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Raccoons destroy German vineyards

Thousands of marauding racoons, descendents of animals released by Hermann Goering, have overrun vineyards in central Germany.

The nocturnal mammals descended on vineyards in the Brandenburg region, west of Berlin, ruining the harvest. Ripening grapes are a favourite snack of the stripy-tailed rodent.

‘Raccoons wiped out almost the entire harvest in a matter of days,’ winemaker Werner Kothe told Deutsche Presse-Agentur. ‘We have 540 vines and they have been stripped bare by these animals.’

The raccoon problem is well known in the area and although some residents take them on as pets, many consider the imported species pests.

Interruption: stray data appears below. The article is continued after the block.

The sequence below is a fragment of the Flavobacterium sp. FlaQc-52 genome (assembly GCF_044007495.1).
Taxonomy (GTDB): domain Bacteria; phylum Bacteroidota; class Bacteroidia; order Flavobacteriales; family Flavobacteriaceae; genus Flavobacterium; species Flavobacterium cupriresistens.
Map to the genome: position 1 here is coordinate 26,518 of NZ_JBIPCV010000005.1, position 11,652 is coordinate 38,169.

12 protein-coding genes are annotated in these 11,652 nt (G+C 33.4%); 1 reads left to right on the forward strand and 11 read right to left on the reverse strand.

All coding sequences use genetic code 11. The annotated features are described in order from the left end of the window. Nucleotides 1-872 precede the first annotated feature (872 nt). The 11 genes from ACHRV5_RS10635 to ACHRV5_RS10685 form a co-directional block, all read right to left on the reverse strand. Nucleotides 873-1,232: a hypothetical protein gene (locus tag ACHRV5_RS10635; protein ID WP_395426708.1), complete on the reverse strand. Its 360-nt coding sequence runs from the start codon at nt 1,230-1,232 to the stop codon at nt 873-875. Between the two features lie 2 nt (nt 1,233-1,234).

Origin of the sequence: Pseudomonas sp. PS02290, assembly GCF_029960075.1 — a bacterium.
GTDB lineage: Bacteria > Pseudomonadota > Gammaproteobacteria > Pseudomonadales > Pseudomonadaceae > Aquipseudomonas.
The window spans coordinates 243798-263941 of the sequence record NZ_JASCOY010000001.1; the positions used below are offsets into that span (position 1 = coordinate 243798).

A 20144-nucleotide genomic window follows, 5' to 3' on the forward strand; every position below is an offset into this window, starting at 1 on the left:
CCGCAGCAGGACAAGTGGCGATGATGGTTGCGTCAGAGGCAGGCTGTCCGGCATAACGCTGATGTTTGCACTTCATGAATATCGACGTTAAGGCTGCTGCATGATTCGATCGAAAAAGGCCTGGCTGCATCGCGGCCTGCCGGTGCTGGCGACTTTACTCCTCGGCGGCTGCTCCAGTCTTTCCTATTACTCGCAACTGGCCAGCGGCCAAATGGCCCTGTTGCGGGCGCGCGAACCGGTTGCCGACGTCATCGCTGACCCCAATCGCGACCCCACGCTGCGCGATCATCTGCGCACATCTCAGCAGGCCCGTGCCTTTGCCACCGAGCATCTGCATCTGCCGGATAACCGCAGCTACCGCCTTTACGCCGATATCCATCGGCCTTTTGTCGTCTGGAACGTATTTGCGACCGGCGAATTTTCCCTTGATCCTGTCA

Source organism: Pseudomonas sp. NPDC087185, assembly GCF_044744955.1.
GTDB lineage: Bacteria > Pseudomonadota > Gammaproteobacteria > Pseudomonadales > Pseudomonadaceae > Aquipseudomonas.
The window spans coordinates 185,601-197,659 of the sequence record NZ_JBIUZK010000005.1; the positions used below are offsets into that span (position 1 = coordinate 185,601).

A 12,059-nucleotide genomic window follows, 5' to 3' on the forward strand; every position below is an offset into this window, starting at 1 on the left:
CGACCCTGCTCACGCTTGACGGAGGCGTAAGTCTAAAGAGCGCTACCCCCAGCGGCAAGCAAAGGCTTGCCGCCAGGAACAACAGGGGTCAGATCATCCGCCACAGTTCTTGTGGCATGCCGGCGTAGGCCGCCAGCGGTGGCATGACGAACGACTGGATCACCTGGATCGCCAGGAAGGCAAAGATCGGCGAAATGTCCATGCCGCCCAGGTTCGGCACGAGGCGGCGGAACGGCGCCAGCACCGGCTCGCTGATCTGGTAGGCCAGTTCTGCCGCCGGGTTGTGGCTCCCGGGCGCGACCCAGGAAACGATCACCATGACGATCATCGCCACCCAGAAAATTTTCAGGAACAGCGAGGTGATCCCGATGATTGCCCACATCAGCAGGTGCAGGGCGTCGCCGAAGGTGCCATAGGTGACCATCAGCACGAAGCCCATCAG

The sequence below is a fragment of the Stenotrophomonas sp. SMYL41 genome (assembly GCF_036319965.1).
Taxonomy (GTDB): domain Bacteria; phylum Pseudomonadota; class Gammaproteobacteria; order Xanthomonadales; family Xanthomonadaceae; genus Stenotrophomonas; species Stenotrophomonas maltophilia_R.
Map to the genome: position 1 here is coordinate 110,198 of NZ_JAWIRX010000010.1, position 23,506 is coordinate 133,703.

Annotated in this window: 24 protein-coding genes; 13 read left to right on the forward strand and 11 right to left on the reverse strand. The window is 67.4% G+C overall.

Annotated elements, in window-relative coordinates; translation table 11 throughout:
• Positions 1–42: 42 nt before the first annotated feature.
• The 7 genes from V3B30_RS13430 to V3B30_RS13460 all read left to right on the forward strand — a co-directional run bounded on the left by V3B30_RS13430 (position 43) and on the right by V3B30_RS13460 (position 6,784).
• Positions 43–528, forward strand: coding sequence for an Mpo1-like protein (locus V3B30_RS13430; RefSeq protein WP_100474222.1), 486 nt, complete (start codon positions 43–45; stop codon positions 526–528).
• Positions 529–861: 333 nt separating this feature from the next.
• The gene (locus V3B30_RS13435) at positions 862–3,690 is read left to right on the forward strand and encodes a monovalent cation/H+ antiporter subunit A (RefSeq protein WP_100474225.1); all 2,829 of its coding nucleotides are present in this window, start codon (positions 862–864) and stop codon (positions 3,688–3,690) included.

Local authorities have now authorised a raccoon cull. Last year, a similar cull killed 3,471. There are an estimated 1m racoons in central Germany.

The animals were introduced by Nazi air force chief Hermann Goering in 1934 to ‘enrich’ Germany’s fauna. With no natural predators their numbers have exploded.

The main winegrowing regions in west Germany – including the Mosel, Rheingau, Saar and Pfalz areas – are believed to be unaffected.

Written by Oliver Styles

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